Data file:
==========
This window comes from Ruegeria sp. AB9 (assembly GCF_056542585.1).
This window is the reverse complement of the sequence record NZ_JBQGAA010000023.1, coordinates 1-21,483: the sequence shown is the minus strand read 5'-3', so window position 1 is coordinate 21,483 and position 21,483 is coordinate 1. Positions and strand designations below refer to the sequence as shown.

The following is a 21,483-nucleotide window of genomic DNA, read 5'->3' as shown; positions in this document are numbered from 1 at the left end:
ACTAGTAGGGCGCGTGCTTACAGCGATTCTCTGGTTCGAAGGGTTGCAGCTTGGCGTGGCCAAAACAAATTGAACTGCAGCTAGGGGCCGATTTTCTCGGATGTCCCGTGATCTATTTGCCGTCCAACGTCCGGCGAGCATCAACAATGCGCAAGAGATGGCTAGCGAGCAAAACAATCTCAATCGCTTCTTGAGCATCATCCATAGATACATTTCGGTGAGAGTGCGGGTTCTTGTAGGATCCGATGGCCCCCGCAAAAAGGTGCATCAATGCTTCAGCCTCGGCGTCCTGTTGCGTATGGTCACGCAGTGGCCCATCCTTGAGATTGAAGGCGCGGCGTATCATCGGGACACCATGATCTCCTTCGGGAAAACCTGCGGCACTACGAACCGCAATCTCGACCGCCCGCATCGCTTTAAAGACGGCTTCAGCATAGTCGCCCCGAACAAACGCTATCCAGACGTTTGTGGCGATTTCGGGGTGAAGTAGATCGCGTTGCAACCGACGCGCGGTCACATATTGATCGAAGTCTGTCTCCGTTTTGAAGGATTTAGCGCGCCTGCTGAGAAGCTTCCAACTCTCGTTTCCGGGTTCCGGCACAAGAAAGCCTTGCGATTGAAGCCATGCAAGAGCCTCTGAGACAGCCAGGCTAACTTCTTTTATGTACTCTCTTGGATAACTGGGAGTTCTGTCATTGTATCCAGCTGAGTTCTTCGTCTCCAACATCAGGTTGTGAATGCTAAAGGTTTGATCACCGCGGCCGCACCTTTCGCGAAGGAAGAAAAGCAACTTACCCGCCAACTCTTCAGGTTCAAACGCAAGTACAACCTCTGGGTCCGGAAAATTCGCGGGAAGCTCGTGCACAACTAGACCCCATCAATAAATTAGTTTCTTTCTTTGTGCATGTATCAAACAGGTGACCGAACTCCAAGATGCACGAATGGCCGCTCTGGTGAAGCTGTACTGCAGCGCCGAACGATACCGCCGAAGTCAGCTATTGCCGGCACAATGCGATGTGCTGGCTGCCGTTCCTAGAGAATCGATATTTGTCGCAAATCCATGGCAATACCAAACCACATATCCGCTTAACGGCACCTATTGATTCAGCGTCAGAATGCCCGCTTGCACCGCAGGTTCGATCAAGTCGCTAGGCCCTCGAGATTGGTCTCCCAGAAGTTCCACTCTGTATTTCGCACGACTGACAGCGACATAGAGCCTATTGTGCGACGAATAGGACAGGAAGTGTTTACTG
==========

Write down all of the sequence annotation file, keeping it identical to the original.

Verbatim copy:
This window comes from Ruegeria sp. AB9 (assembly GCF_056542585.1).
This window is the reverse complement of the sequence record NZ_JBQGAA010000023.1, coordinates 1-21,483: the sequence shown is the minus strand read 5'-3', so window position 1 is coordinate 21,483 and position 21,483 is coordinate 1. Positions and strand designations below refer to the sequence as shown.

The following is a 21,483-nucleotide window of genomic DNA, read 5'->3' as shown; positions in this document are numbered from 1 at the left end:
ACTAGTAGGGCGCGTGCTTACAGCGATTCTCTGGTTCGAAGGGTTGCAGCTTGGCGTGGCCAAAACAAATTGAACTGCAGCTAGGGGCCGATTTTCTCGGATGTCCCGTGATCTATTTGCCGTCCAACGTCCGGCGAGCATCAACAATGCGCAAGAGATGGCTAGCGAGCAAAACAATCTCAATCGCTTCTTGAGCATCATCCATAGATACATTTCGGTGAGAGTGCGGGTTCTTGTAGGATCCGATGGCCCCCGCAAAAAGGTGCATCAATGCTTCAGCCTCGGCGTCCTGTTGCGTATGGTCACGCAGTGGCCCATCCTTGAGATTGAAGGCGCGGCGTATCATCGGGACACCATGATCTCCTTCGGGAAAACCTGCGGCACTACGAACCGCAATCTCGACCGCCCGCATCGCTTTAAAGACGGCTTCAGCATAGTCGCCCCGAACAAACGCTATCCAGACGTTTGTGGCGATTTCGGGGTGAAGTAGATCGCGTTGCAACCGACGCGCGGTCACATATTGATCGAAGTCTGTCTCCGTTTTGAAGGATTTAGCGCGCCTGCTGAGAAGCTTCCAACTCTCGTTTCCGGGTTCCGGCACAAGAAAGCCTTGCGATTGAAGCCATGCAAGAGCCTCTGAGACAGCCAGGCTAACTTCTTTTATGTACTCTCTTGGATAACTGGGAGTTCTGTCATTGTATCCAGCTGAGTTCTTCGTCTCCAACATCAGGTTGTGAATGCTAAAGGTTTGATCACCGCGGCCGCACCTTTCGCGAAGGAAGAAAAGCAACTTACCCGCCAACTCTTCAGGTTCAAACGCAAGTACAACCTCTGGGTCCGGAAAATTCGCGGGAAGCTCGTGCACAACTAGACCCCATCAATAAATTAGTTTCTTTCTTTGTGCATGTATCAAACAGGTGACCGAACTCCAAGATGCACGAATGGCCGCTCTGGTGAAGCTGTACTGCAGCGCCGAACGATACCGCCGAAGTCAGCTATTGCCGGCACAATGCGATGTGCTGGCTGCCGTTCCTAGAGAATCGATATTTGTCGCAAATCCATGGCAATACCAAACCACATATCCGCTTAACGGCACCTATTGATTCAGCGTCAGAATGCCCGCTTGCACCGCAGGTTCGATCAAGTCGCTAGGCCCTCGAGATTGGTCTCCCAGAAGTTCCACTCTGTATTTCGCACGACTGACAGCGACATAGAGCCTATTGTGCGACGAATAGGACAGGAAGTGTTTACTG